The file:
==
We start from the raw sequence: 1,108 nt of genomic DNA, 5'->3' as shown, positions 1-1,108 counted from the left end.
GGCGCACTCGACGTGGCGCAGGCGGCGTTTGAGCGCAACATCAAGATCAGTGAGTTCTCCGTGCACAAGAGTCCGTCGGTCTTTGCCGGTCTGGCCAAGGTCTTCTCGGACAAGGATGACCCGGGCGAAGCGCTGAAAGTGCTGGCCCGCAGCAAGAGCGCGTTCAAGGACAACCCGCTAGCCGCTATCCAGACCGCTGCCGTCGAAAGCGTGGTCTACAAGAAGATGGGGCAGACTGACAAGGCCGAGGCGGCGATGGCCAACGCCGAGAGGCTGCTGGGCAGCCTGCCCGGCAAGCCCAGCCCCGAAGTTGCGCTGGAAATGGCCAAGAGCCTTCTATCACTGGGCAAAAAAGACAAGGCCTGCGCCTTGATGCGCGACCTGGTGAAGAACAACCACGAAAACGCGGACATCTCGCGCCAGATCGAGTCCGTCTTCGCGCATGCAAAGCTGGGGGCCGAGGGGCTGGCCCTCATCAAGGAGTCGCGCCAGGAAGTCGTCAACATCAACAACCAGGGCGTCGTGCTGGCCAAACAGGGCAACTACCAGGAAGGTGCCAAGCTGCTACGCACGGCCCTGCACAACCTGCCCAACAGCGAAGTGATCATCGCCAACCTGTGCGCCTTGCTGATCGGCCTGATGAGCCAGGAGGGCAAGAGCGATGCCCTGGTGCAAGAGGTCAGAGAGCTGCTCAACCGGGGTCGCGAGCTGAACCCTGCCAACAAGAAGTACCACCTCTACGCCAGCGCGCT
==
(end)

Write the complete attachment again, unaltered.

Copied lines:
We start from the raw sequence: 1,108 nt of genomic DNA, 5'->3' as shown, positions 1-1,108 counted from the left end.
GGCGCACTCGACGTGGCGCAGGCGGCGTTTGAGCGCAACATCAAGATCAGTGAGTTCTCCGTGCACAAGAGTCCGTCGGTCTTTGCCGGTCTGGCCAAGGTCTTCTCGGACAAGGATGACCCGGGCGAAGCGCTGAAAGTGCTGGCCCGCAGCAAGAGCGCGTTCAAGGACAACCCGCTAGCCGCTATCCAGACCGCTGCCGTCGAAAGCGTGGTCTACAAGAAGATGGGGCAGACTGACAAGGCCGAGGCGGCGATGGCCAACGCCGAGAGGCTGCTGGGCAGCCTGCCCGGCAAGCCCAGCCCCGAAGTTGCGCTGGAAATGGCCAAGAGCCTTCTATCACTGGGCAAAAAAGACAAGGCCTGCGCCTTGATGCGCGACCTGGTGAAGAACAACCACGAAAACGCGGACATCTCGCGCCAGATCGAGTCCGTCTTCGCGCATGCAAAGCTGGGGGCCGAGGGGCTGGCCCTCATCAAGGAGTCGCGCCAGGAAGTCGTCAACATCAACAACCAGGGCGTCGTGCTGGCCAAACAGGGCAACTACCAGGAAGGTGCCAAGCTGCTACGCACGGCCCTGCACAACCTGCCCAACAGCGAAGTGATCATCGCCAACCTGTGCGCCTTGCTGATCGGCCTGATGAGCCAGGAGGGCAAGAGCGATGCCCTGGTGCAAGAGGTCAGAGAGCTGCTCAACCGGGGTCGCGAGCTGAACCCTGCCAACAAGAAGTACCACCTCTACGCCAGCGCGCT